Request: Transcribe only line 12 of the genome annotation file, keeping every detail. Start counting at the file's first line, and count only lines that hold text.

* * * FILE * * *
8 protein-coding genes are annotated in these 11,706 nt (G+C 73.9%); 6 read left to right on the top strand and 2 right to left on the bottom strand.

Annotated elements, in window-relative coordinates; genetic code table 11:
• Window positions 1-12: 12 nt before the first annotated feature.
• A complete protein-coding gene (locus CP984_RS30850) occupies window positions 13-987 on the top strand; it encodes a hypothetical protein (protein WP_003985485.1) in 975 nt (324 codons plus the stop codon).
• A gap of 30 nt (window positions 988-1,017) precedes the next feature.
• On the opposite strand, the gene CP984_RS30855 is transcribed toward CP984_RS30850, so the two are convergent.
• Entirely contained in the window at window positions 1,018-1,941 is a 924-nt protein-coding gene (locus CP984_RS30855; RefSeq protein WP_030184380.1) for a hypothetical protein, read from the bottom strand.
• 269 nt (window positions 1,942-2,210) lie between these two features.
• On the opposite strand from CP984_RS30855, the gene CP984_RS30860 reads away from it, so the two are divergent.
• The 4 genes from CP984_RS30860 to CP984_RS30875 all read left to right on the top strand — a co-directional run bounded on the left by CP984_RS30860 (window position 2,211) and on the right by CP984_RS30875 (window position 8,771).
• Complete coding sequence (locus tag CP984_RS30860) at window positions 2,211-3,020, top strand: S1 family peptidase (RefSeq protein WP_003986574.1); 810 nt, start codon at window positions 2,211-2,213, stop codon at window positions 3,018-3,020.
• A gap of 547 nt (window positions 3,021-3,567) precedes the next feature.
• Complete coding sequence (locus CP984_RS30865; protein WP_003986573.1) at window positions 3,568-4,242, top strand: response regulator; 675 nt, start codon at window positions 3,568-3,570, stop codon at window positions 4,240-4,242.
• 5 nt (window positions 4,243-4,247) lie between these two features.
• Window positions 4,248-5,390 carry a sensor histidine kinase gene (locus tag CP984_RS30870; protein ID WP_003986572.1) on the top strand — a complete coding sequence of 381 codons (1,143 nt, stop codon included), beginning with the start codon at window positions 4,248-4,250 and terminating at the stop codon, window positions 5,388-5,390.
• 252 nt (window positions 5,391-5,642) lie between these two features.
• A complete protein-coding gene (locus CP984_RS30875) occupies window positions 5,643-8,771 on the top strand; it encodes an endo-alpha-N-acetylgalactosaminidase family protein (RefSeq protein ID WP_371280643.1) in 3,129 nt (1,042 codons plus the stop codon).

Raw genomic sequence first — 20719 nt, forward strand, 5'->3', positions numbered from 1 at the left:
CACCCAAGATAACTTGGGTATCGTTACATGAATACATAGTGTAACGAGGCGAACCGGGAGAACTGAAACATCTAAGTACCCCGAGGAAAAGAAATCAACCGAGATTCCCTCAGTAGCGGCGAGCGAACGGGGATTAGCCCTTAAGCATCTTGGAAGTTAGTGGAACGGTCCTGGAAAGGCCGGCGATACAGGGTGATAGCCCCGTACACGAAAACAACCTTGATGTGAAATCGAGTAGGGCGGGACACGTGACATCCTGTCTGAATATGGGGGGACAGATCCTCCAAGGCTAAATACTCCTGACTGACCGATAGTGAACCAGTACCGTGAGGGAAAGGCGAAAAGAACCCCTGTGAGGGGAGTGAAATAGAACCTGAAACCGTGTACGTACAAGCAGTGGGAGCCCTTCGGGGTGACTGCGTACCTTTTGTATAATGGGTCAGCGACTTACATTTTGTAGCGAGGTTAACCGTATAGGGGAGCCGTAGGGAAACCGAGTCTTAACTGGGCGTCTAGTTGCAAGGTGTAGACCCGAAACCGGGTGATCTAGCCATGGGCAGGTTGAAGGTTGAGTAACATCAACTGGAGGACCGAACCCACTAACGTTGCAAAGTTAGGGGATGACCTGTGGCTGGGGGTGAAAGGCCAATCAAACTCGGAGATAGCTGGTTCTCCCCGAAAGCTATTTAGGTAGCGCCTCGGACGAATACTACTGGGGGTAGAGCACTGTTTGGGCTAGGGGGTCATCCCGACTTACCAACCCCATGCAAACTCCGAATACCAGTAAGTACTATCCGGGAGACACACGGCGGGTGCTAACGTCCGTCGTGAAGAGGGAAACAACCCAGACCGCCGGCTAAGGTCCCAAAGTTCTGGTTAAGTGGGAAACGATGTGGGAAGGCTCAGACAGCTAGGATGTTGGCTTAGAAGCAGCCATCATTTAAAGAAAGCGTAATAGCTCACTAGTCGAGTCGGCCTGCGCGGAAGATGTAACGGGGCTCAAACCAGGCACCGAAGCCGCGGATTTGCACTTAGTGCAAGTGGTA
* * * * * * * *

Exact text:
• A gap of 547 nt (window positions 3,021-3,567) precedes the next feature.